In my work, I hope I have conveyed how fluid those feelings of connection and alienation can be, whether through a speaker returning to Bangladesh and experiencing the comforts of reuniting with a family split by place and time, or via a narrator moving through an American homeland that is divided by racial tensions.

 

JB: What have you been reading lately?

DA: I have been reading Anne Carson’s Glass, Irony, and God with an interest in unpacking her emotionally brutal distancing effects; Lighthead with great appreciation for Terrance Hayes’ sonic playfulness; and In the Surgical Theater, particularly for Dana Levin’s handling of a father figure in a medical crisis.

________________________________

Dilruba Ahmed is the author of Dhaka Dust (Graywolf, 2011), winner of the Bakeless Literary Prize for poetry awarded by the Bread Loaf Writers’ Conference.  Her poetry has appeared in Blackbird, Cream City Review, New England Review, New Orleans Review, and Indivisible: Contemporary South Asian American Poetry.  Her writing has also appeared in the Michigan Quarterly Review blog, the National Book Foundation blog, the Asian American Literary Review, and The Kenyon Review Online.Ahmed holds BPhil and MAT degrees from the University of Pittsburgh and an MFA from Warren Wilson College.  She teaches in Chatham University’s Low-Residency MFA Program.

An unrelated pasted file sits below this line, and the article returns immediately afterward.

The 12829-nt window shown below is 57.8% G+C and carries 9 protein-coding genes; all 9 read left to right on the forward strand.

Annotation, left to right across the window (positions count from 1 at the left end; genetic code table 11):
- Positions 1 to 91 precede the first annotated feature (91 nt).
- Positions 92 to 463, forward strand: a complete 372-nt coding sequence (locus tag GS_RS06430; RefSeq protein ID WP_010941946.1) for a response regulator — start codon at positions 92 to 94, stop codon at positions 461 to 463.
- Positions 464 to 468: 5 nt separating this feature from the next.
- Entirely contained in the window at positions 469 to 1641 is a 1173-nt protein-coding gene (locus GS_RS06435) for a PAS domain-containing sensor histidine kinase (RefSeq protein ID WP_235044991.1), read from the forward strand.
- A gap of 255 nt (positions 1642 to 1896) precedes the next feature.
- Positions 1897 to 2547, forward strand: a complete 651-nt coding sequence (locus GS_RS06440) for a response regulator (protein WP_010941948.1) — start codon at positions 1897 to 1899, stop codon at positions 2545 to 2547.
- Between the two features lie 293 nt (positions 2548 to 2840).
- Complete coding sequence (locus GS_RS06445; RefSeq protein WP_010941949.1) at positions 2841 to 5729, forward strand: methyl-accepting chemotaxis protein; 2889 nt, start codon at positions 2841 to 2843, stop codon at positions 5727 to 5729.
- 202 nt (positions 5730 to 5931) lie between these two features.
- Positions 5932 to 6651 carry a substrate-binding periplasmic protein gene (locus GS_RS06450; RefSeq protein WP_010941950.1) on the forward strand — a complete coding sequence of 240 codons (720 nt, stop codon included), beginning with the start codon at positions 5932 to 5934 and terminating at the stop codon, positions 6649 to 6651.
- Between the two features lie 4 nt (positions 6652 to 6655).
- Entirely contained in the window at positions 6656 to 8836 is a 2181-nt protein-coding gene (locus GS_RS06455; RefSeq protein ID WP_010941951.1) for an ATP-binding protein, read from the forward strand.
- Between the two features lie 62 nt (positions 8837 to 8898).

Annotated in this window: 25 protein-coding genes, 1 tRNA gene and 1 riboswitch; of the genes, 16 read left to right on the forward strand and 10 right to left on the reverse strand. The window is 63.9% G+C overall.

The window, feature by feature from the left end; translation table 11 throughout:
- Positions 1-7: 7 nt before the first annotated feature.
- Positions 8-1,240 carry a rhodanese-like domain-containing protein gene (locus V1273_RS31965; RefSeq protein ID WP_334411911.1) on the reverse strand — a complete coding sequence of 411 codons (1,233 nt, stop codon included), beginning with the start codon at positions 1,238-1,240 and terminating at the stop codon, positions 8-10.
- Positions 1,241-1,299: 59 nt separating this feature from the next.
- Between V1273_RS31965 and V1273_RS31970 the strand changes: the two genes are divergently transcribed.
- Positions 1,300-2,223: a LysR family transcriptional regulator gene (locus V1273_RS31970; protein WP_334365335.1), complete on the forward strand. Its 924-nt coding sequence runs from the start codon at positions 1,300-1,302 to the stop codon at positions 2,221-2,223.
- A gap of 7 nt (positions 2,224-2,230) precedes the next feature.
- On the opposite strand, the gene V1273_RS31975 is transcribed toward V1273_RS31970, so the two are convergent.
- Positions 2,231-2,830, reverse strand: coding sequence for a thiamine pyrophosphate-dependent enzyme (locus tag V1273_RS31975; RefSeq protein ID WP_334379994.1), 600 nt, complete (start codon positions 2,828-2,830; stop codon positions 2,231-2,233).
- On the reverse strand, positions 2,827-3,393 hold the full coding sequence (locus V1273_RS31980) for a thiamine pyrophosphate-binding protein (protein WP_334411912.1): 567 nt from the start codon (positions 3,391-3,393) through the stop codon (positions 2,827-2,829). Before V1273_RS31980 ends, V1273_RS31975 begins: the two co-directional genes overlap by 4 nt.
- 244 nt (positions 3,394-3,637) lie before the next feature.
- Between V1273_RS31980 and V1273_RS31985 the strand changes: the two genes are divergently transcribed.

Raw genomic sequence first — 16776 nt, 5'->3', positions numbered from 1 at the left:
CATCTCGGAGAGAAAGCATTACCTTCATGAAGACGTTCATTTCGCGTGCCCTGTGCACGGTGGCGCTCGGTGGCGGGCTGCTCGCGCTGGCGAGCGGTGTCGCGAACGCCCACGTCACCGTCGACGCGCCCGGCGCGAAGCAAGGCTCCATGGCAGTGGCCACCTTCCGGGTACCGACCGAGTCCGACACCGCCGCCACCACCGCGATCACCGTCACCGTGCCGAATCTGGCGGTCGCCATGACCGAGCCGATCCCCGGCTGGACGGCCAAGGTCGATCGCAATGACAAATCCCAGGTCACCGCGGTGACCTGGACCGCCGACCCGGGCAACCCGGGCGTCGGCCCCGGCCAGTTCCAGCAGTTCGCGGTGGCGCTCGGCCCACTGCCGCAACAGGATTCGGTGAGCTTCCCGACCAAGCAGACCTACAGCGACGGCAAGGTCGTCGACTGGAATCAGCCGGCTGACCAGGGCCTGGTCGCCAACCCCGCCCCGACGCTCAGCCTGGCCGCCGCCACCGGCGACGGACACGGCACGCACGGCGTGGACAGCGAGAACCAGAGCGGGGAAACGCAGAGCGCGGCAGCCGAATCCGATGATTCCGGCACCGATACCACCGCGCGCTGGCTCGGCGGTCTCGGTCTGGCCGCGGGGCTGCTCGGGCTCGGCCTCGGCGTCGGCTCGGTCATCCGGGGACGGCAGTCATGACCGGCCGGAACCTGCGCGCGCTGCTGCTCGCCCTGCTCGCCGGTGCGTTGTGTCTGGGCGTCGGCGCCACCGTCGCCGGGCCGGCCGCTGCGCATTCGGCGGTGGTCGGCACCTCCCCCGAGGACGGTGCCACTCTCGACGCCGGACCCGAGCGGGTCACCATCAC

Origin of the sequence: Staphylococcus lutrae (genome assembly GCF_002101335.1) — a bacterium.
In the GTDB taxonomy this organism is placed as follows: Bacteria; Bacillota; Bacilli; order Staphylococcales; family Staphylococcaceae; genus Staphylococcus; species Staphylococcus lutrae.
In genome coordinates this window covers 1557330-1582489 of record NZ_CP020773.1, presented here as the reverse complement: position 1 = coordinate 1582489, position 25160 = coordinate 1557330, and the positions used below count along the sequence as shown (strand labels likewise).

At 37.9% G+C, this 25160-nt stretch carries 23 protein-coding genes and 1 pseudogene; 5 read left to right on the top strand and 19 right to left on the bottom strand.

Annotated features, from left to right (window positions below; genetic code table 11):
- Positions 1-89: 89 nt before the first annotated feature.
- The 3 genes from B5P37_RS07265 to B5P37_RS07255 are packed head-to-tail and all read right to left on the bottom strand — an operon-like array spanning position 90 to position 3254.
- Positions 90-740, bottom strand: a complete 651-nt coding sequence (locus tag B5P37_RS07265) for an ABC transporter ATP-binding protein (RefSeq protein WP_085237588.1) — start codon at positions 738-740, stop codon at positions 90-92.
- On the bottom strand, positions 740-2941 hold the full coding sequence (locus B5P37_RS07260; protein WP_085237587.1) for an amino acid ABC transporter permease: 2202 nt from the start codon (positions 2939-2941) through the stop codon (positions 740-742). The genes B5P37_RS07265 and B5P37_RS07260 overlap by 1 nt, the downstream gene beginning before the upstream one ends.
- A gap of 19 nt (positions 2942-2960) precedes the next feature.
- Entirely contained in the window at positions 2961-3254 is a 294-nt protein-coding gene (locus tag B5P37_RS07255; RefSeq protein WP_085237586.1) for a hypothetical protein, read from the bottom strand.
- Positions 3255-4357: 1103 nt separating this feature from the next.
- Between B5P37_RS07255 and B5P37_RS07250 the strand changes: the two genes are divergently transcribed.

To learn more about Dilruba Ahmed visit her website, or purchase Dhaka Dust here.

RHINO Reads! 4-26-13 Open Mic & Featured Poets Kirstin Hotelling Zona and Sara Tracey LOCATION CHANGE

Open Mike        6:00 pm – 6:30 pm

Featured Poets        6:45 pm – 7:30 pm

LOCATION CHANGE

JJ Java Cafe

911 Foster

Evanston, IL

Directions

Kirstin Hotelling Zona‘s poems have appeared in a number of journals and anthologies, such as the Southwest Review, Beloit Poetry Journal, Poet Lore, The Spoon River Poetry Review, and The Mom Egg. “Riptide, ” the title poem of her full-length manuscript, received the Elizabeth Matchett Stover Prize. She is also the author of numerous essays on modern poetry; a book of criticism, Marianne Moore, Elizabeth Bishop, and May Swenson: The Feminist Poetics of Self-Restraint; and editor of Dear Elizabeth.  Kirstin lives with her husband and two young children in Maine and in Illinois, where she is an associate professor at Illinois State University, co-host of Poetry Radio on WGLT, and the editor of The Spoon River Poetry Review. She will read from her latest collection, “Drift” (finalist for 2011 finishing line press open book contest).